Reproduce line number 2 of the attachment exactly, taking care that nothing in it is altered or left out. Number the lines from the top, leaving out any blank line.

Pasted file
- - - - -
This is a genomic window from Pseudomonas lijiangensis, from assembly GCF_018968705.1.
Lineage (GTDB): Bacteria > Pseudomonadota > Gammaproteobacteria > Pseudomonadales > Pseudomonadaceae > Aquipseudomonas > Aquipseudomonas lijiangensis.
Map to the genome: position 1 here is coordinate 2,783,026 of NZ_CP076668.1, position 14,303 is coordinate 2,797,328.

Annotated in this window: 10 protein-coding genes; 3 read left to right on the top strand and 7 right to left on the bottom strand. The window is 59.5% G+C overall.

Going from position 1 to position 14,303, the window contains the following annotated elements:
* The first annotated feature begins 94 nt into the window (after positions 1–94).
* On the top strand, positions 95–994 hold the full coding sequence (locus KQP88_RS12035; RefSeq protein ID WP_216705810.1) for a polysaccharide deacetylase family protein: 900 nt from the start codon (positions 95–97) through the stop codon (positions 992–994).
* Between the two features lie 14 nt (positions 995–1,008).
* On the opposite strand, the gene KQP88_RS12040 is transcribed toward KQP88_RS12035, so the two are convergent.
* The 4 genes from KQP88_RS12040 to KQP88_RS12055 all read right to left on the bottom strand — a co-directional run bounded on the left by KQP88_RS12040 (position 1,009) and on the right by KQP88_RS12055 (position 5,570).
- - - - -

Lineage (GTDB): Bacteria > Pseudomonadota > Gammaproteobacteria > Pseudomonadales > Pseudomonadaceae > Aquipseudomonas > Aquipseudomonas lijiangensis.